Prayer means different things to different people. Those who have never experienced it and have a secularist agenda will often dismiss it as ‘talking to a sky pixie’ or whatever the popular formula of the moment may be. Others will think of it in terms of talking to God (which sometimes, let’s be frank, amounts to talking at God). Others again will identify prayer with a particular form of liturgy or practice of meditation. I, however, am a simple person and my experience of prayer is very simple, too. Prayer needs no words, no special circumstances, nothing at all except the grace of God and the agreement of the will. That, however, is not what this post is about, although it is necessary to be clear what I mean by prayer. What I want to concentrate on today is another aspect of prayer: its efficacy.
For many people, prayer is a response of last resort. When everything else has failed, try prayer; and if you’re not sure about it, ask someone you think may be. I am sure that some of the requests that come to us via our email prayerline are of this nature. For others again, prayer is all right, inasmuch as it won’t do any harm, but it won’t do any good, either. It won’t actually change anything. Some of the responses to yesterday’s blog post ran along such lines. In fact, one or two made me think I was being virtually patted on the head with a kindly ‘There, there, dear, you run off and pray and we’ll get down to the serious business of dealing with abuse.’ What such an attitude fails to take into account is that prayer allows/invites God into situations that are otherwise closed to him. When we make evil choices, we close ourselves against God; prayer opens us up to him. In the context of abuse and other challenges that the Catholic Church faces, that is very pertinent. But don’t make the mistake of thinking that it is easy, that simply saying ‘Lord, Lord’ will be enough. The kind of prayer I am talking about is often hard. It requires perseverance, tenacity, sacrifice. It is the kind of prayer that seeks to become one with the prayer of Christ, and there is only one place where that can be done: on the Cross.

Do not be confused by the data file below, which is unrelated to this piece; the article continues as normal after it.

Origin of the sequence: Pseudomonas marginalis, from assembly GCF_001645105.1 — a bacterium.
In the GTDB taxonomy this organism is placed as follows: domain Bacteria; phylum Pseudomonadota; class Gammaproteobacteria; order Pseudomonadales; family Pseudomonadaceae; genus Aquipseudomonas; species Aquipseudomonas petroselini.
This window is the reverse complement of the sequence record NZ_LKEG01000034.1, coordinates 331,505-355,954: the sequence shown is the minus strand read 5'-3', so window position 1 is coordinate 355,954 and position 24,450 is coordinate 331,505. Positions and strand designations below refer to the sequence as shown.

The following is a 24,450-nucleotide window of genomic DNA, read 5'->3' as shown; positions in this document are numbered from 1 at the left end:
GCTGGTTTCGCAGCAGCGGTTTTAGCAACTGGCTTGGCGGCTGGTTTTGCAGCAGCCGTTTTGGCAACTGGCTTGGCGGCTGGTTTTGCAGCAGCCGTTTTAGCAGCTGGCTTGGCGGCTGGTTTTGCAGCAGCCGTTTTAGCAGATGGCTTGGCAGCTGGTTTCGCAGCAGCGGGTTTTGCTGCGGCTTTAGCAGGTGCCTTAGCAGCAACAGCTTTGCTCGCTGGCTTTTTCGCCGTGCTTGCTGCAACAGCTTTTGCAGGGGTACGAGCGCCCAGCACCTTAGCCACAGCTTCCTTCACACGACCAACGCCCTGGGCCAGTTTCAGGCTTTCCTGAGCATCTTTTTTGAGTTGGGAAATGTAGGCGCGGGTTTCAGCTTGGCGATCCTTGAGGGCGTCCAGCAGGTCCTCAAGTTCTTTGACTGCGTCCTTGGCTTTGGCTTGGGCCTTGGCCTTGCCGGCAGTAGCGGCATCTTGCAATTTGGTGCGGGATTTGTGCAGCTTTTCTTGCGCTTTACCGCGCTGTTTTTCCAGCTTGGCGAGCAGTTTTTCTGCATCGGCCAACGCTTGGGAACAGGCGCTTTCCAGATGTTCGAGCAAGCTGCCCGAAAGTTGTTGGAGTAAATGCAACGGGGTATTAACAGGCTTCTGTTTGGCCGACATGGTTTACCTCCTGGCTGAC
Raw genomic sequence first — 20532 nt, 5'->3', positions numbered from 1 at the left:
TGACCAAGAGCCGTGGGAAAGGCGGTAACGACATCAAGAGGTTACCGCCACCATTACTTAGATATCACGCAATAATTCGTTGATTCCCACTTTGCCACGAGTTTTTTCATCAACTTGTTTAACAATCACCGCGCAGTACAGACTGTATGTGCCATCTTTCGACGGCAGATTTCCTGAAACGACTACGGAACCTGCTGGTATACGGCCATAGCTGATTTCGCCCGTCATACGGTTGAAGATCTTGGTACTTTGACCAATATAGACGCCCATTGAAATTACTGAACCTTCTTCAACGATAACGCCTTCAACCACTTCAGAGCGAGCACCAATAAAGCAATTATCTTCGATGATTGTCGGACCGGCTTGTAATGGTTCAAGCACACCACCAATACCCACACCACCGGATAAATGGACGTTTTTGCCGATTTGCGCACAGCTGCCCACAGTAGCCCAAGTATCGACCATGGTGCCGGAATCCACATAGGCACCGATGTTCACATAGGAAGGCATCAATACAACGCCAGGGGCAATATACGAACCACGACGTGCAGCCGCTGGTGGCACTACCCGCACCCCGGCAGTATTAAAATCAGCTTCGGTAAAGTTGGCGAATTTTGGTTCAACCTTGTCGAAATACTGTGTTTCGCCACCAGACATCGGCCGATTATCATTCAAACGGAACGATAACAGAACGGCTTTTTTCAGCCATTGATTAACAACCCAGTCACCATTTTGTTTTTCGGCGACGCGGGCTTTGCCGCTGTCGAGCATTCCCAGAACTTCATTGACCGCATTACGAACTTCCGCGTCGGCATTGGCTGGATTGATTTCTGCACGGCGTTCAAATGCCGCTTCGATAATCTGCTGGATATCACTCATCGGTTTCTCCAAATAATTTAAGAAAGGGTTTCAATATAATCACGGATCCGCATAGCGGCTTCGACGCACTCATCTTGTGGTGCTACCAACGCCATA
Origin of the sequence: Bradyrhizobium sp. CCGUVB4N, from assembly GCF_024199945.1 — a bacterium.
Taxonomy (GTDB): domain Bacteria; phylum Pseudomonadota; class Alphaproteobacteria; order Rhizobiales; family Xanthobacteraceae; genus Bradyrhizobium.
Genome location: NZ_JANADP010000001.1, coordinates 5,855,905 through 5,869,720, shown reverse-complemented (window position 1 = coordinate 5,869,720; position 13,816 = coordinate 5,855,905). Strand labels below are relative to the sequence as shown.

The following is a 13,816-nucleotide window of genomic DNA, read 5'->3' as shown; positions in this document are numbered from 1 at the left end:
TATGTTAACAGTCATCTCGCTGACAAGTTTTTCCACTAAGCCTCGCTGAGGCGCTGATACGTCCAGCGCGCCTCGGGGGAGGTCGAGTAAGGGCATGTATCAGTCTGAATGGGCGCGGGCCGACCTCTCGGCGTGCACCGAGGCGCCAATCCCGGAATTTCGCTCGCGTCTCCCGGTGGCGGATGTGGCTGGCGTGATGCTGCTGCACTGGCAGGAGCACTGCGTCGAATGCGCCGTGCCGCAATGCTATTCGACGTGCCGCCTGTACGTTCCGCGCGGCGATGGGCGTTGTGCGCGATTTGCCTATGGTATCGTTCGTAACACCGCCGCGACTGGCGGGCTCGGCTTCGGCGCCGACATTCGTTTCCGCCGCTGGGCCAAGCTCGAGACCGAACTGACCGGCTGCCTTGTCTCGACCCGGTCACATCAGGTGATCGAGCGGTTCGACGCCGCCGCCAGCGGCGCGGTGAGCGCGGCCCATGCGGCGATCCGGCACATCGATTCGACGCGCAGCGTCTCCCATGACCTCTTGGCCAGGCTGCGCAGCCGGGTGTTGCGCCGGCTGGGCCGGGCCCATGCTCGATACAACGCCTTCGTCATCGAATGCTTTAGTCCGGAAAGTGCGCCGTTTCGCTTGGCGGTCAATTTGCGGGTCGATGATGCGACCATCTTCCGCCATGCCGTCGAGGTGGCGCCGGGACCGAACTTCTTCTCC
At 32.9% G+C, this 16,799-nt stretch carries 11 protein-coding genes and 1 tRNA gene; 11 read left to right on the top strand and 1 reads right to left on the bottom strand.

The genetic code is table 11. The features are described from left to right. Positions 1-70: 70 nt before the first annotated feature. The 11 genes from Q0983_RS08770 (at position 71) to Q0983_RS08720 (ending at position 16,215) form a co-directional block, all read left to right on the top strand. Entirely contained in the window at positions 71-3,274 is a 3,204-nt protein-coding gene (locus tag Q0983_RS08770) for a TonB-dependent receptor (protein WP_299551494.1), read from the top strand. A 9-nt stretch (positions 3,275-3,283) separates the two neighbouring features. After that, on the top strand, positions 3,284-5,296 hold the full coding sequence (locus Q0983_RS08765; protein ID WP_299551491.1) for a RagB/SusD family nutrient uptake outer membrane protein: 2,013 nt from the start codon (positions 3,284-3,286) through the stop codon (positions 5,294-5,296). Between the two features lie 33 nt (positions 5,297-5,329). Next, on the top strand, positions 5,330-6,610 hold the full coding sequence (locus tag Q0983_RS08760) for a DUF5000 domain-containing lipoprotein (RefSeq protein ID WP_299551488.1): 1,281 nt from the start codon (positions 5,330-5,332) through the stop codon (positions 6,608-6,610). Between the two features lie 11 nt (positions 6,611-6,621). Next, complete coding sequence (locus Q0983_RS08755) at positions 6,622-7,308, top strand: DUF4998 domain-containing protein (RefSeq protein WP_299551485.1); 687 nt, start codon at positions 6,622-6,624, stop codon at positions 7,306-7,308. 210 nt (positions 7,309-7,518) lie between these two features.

It may be that the language of prayer and sacrifice means nothing to those who are unfamiliar with it, but the fact that something is unfamiliar does not mean that it is not valid or efficacious. There are many things in life I do not understand and will never be able to explain, but they do not cease to be just because my brain or imagination cannot cope with them. God is infinite, so is it any wonder that our finite minds cannot grasp his infinitude?